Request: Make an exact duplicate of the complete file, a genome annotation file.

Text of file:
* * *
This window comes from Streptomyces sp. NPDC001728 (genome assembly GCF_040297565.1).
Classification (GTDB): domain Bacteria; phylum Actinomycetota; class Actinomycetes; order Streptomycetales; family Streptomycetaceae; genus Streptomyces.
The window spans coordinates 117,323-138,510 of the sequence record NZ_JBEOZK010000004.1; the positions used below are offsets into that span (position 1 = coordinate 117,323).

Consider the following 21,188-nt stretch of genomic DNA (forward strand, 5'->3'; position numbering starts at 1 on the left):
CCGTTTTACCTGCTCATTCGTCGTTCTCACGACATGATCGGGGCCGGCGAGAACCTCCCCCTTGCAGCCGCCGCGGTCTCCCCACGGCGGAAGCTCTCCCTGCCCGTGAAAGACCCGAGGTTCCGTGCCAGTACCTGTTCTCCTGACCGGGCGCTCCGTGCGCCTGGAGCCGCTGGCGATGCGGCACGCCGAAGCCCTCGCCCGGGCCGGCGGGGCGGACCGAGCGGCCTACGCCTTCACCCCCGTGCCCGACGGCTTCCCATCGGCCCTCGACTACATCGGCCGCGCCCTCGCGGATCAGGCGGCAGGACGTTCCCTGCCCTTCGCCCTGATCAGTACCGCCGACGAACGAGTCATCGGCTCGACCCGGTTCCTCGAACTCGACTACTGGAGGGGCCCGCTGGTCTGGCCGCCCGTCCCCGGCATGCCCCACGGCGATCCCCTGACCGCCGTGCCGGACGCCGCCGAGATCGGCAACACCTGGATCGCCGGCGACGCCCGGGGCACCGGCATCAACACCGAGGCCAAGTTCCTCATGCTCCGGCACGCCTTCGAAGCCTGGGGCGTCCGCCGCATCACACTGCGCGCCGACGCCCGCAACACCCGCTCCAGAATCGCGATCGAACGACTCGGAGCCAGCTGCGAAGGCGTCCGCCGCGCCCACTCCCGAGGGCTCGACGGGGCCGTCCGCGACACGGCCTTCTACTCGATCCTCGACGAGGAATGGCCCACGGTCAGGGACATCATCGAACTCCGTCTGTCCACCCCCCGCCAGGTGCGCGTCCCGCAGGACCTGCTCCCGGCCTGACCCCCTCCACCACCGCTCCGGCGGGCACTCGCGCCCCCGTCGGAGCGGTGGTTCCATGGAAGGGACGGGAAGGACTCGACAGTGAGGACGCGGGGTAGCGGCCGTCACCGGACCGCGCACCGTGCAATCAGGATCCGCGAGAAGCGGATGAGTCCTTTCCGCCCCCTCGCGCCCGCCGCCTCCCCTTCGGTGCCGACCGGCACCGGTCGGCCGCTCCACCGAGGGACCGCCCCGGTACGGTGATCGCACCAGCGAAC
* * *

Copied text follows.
This window comes from Streptomyces sp. NPDC001728 (genome assembly GCF_040297565.1).
Classification (GTDB): domain Bacteria; phylum Actinomycetota; class Actinomycetes; order Streptomycetales; family Streptomycetaceae; genus Streptomyces.
The window spans coordinates 117,323-138,510 of the sequence record NZ_JBEOZK010000004.1; the positions used below are offsets into that span (position 1 = coordinate 117,323).

Consider the following 21,188-nt stretch of genomic DNA (forward strand, 5'->3'; position numbering starts at 1 on the left):
CCGTTTTACCTGCTCATTCGTCGTTCTCACGACATGATCGGGGCCGGCGAGAACCTCCCCCTTGCAGCCGCCGCGGTCTCCCCACGGCGGAAGCTCTCCCTGCCCGTGAAAGACCCGAGGTTCCGTGCCAGTACCTGTTCTCCTGACCGGGCGCTCCGTGCGCCTGGAGCCGCTGGCGATGCGGCACGCCGAAGCCCTCGCCCGGGCCGGCGGGGCGGACCGAGCGGCCTACGCCTTCACCCCCGTGCCCGACGGCTTCCCATCGGCCCTCGACTACATCGGCCGCGCCCTCGCGGATCAGGCGGCAGGACGTTCCCTGCCCTTCGCCCTGATCAGTACCGCCGACGAACGAGTCATCGGCTCGACCCGGTTCCTCGAACTCGACTACTGGAGGGGCCCGCTGGTCTGGCCGCCCGTCCCCGGCATGCCCCACGGCGATCCCCTGACCGCCGTGCCGGACGCCGCCGAGATCGGCAACACCTGGATCGCCGGCGACGCCCGGGGCACCGGCATCAACACCGAGGCCAAGTTCCTCATGCTCCGGCACGCCTTCGAAGCCTGGGGCGTCCGCCGCATCACACTGCGCGCCGACGCCCGCAACACCCGCTCCAGAATCGCGATCGAACGACTCGGAGCCAGCTGCGAAGGCGTCCGCCGCGCCCACTCCCGAGGGCTCGACGGGGCCGTCCGCGACACGGCCTTCTACTCGATCCTCGACGAGGAATGGCCCACGGTCAGGGACATCATCGAACTCCGTCTGTCCACCCCCCGCCAGGTGCGCGTCCCGCAGGACCTGCTCCCGGCCTGACCCCCTCCACCACCGCTCCGGCGGGCACTCGCGCCCCCGTCGGAGCGGTGGTTCCATGGAAGGGACGGGAAGGACTCGACAGTGAGGACGCGGGGTAGCGGCCGTCACCGGACCGCGCACCGTGCAATCAGGATCCGCGAGAAGCGGATGAGTCCTTTCCGCCCCCTCGCGCCCGCCGCCTCCCCTTCGGTGCCGACCGGCACCGGTCGGCCGCTCCACCGAGGGACCGCCCCGGTACGGTGATCGCACCAGCGAAC